I've given myself a quite undeserved break from writing this little blog. I'd barely started and then I took off into the never-never and didn't touch the thing for more than a week. Throughout that time I was looking out for something to write about. There was the option of the post on the excitement (at first I didn't think it was that sarcastic, but later on I did) of opening a brand new typewriter ribbon (I'm lucky enough to be able to get them locally), there was the idea of discussing carriage return levers, there was the idea of discussing the fact that the desk really is a shrine to the self - this post is still in the works - but finally I came to this, today.
Today I was walking past the high school library. A little room, five computers in the middle and lined from floor to ceiling with books. It's the sort of library where talking is quite acceptable, and shouting is quite normal. As I was heading past, I wasn't even going to go in, the librarian, who also doubles as our English teacher, poked her head out of the door and asked a question it is impossible to say no to.
"Would you like an old, free book?"
Of course I would, so in I go. It turns out to be a 1988 copy of the Australian Style Manual.
Style Manual for Authors, Editors and Printers: Fourth Edition, as its full title reads, is something that I've been coveting for some time. No, I tell a lie. I've been coveting the current edition, but I wasn't going to turn down a slightly antiquated copy, was I?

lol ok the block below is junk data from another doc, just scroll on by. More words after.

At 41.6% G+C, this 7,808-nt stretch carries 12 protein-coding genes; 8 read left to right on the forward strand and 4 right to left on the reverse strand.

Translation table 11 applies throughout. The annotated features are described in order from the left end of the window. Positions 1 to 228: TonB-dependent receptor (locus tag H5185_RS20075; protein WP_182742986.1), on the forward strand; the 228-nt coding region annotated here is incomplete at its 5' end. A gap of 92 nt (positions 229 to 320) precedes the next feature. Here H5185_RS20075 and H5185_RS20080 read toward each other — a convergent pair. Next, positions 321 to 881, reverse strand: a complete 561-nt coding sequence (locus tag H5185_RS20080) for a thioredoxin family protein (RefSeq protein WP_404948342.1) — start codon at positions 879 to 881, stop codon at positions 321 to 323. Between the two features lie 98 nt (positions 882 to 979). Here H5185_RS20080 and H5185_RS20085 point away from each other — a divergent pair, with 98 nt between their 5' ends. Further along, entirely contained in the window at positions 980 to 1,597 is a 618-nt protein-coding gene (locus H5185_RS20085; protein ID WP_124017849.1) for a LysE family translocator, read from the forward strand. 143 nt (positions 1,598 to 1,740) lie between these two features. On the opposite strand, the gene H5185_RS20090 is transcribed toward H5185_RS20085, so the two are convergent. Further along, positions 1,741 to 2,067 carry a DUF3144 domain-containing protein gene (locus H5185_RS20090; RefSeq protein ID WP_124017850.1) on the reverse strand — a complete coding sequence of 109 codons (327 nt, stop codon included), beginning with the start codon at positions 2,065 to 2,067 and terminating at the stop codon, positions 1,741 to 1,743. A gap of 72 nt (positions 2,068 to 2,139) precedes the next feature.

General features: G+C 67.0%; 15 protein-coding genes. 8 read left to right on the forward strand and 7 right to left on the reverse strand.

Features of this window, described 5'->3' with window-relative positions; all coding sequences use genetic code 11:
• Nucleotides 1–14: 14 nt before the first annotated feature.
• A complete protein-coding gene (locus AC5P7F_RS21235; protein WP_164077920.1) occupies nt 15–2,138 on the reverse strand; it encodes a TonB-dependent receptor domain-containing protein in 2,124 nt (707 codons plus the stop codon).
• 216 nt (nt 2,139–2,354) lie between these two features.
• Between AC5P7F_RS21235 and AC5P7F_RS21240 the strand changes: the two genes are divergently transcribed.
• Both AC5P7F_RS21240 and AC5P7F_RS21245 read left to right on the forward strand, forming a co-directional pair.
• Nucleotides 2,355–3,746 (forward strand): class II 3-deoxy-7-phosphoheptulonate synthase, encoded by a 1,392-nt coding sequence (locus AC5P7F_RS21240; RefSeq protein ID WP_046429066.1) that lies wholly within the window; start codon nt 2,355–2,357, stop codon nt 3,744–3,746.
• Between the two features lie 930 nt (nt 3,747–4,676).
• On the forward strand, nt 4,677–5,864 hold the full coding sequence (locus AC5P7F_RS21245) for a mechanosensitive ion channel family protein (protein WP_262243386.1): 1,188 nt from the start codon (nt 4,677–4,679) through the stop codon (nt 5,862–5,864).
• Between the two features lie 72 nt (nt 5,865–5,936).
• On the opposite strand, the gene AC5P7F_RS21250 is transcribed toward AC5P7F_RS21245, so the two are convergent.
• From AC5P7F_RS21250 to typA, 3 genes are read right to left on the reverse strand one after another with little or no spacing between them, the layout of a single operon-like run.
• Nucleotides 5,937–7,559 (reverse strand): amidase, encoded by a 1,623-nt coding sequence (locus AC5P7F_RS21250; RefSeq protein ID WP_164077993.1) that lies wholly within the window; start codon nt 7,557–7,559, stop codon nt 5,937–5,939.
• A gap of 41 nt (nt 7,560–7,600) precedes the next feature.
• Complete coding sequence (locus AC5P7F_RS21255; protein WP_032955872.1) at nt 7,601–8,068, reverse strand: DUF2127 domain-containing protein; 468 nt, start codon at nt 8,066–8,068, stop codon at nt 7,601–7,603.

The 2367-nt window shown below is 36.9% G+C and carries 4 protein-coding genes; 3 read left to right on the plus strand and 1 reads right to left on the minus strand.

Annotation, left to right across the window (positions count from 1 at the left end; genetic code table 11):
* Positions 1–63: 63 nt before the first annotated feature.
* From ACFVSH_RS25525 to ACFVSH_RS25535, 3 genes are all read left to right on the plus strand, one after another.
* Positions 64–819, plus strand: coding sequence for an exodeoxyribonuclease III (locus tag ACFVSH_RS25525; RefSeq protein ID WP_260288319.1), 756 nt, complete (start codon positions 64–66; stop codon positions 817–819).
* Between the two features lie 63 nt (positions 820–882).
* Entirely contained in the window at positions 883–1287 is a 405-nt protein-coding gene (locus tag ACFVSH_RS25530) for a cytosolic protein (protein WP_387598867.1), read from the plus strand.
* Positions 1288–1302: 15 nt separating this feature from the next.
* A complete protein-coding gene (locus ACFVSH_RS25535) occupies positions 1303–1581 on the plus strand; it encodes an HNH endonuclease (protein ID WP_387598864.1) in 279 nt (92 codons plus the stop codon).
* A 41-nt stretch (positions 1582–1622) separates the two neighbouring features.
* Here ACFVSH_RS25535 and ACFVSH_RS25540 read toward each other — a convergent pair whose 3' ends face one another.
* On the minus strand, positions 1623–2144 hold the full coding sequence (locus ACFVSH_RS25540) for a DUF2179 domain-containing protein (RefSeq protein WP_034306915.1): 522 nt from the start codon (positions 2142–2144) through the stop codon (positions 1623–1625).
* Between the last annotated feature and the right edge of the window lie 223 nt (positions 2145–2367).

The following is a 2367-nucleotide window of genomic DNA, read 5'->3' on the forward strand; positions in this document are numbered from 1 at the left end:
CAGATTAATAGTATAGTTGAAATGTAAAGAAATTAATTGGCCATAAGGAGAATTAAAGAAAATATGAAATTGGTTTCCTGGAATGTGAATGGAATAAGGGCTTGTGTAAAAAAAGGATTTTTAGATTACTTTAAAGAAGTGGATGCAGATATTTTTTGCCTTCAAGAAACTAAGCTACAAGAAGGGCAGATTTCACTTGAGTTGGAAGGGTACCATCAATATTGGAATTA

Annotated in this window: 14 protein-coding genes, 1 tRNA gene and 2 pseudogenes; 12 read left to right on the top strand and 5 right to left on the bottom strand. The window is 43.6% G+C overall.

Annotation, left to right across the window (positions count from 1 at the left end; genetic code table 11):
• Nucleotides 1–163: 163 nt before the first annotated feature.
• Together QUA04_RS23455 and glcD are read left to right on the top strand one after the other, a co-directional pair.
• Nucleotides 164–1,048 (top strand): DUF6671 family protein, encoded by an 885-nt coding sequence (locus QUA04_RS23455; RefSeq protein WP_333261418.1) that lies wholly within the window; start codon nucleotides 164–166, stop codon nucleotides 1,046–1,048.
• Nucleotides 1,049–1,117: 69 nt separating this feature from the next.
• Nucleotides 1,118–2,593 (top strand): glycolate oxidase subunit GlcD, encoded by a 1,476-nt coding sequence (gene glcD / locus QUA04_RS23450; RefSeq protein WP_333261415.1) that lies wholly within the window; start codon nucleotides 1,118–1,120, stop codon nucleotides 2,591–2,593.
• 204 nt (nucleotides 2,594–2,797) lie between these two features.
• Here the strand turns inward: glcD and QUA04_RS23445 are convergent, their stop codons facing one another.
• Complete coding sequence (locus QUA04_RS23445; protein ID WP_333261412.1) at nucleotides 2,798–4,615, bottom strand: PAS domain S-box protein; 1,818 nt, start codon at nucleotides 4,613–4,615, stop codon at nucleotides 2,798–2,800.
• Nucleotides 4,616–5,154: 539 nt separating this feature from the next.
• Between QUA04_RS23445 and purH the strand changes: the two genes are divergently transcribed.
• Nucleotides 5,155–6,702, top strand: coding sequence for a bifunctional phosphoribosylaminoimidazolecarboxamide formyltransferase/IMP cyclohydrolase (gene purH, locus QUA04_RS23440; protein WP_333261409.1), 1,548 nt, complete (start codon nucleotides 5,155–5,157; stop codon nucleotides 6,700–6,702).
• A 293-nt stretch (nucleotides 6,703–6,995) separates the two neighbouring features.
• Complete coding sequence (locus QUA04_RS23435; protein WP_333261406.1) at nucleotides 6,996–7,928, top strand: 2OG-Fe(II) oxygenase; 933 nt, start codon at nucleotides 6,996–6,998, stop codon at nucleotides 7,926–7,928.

It's the sort of book that not many 14 year old high school students would want; they wouldn't be interested in Chapter Four: an entire chapter dedicated to the use of italics. They wouldn't dabble in the appendixes. In short they would find the whole thing really, quite truly, boring. But not I. I think it is one of the most interesting little books I own.
I already have a copy of Fowler's Modern English Usage from 1965, but this isn't really a style guide. It's a collection of Fowler's own musings on the finer points of English. There are entries titled "Wardour Street" and "Polysyllabic Humour" - despite being very good it is a bit all over the place. This is why I was excited to receive a copy of a the Style Manual. Something a bit easier to use. But what excited me more, the more I went through it and discovered more about commas than I will ever need to know, is that it was published just at the end of the age of the typewriter.
Anything to do with typewriters automatically gets me interested, that's a fact. So when I saw that there were mentions of the typewriter, however brief, I was even more interested.
It's always interesting to see how the typewriter was used in its glory days. It's all good and well finding out how we are using them now, but to see how they were used then? That's what I like to read about. It's the way that you used them, too. How to set out a letter, how to prepare a manuscript (article 13.5 if you're interested). The culture around them, a culture that, I suppose, we're, here in the Typosphere, evolving and continuing.